By Troy Patterson
Updated September 15, 2000 at 04:00 AM EDT
  • Movie

Is there intelligent life on Mars? Yes, according to the climax of Mission to Mars, and its greatest extant achievement is — spoiler alert! — a large diorama. But was there intelligent life on the set of this movie? Perhaps not: This bit of sci-fi — a mush of dusty scenarios and New Agey stardust — is rather like every other astronauts-in-peril flick, except that this is a Brian De Palma film, meaning that when we first meet the flyboys and their buxom gals at a backyard barbecue, their rib gnawing and beer quaffing is captured in an elaborate tracking shot.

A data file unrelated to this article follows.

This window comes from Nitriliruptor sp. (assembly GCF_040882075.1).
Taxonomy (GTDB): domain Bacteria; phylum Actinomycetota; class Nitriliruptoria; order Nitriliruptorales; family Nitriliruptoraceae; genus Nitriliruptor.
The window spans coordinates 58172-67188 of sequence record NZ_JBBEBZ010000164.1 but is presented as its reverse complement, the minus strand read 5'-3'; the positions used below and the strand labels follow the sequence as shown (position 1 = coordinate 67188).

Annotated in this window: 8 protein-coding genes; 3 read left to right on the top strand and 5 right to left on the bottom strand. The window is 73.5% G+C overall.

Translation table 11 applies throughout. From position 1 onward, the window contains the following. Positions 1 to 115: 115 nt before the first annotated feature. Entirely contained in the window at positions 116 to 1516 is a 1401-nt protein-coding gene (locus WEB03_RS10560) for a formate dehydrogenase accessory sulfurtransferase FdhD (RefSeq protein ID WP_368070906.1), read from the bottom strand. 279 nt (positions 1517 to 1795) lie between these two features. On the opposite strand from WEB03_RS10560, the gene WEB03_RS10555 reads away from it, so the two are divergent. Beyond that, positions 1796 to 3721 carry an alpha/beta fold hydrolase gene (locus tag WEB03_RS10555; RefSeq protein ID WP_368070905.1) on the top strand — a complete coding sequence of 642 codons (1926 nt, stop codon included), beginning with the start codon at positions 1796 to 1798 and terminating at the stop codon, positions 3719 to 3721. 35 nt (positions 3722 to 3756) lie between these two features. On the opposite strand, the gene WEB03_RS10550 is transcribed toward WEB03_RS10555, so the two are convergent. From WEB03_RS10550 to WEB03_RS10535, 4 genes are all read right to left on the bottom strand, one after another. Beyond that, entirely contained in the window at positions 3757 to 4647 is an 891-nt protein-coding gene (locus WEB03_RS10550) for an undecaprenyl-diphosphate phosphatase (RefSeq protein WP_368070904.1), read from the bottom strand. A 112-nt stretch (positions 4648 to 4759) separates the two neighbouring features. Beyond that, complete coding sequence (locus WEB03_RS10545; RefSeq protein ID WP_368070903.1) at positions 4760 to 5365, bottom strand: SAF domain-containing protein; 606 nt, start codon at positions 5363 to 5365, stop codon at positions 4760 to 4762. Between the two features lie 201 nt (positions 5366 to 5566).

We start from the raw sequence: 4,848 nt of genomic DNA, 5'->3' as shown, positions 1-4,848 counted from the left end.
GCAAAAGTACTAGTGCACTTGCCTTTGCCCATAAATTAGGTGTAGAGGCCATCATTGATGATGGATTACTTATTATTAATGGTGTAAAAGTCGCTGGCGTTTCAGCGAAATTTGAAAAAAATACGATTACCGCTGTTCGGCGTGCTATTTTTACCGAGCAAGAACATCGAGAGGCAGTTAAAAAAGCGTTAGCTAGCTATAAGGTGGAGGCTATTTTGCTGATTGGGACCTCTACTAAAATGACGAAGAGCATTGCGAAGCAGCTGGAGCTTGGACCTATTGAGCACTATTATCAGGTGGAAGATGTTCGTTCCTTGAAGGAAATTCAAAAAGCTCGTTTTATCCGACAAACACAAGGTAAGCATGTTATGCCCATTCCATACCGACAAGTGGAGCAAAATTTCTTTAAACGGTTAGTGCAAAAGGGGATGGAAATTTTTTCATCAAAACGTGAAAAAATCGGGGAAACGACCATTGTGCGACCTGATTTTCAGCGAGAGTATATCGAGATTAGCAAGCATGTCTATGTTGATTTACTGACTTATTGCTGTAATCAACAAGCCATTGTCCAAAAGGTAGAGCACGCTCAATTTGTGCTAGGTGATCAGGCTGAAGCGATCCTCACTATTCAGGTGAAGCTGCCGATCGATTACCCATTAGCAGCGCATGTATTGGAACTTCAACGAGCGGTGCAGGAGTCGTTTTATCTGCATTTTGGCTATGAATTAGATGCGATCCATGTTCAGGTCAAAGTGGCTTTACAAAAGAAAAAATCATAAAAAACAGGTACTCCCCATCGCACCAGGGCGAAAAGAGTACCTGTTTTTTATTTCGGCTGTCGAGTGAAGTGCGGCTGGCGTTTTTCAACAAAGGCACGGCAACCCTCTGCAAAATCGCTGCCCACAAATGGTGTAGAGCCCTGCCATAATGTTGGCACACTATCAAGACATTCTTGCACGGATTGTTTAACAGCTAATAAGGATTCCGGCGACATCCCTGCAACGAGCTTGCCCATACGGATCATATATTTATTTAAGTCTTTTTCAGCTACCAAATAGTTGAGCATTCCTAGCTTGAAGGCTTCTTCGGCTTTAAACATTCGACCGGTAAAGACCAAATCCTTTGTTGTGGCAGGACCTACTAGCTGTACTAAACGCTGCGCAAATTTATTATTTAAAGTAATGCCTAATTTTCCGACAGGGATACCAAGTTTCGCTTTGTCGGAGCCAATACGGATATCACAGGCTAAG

In the year 2020, while Luke (Don Cheadle) explores the red planet, his buddies Woody (Tim Robbins) and Jim (Gary Sinise) follow his progress from mission control, and when a malevolent sandstorm attacks Luke’s crew (which includes Gladiator‘s Connie Nielsen), they lead the rescue mission. But Jim, a widower, is psychologically fragile and NASA is wary of letting him launch, leading Woody to shout at a superior: ”When Maggie died, it knocked the hell out of him! It knocked the hell out of all of us!” Such inexcusably awful dialogue is typical of the screenplay. Why didn’t anyone knock the hell out of it? D

Mission to Mars

  • Movie
  • PG
  • 107 minutes
  • Brian De Palma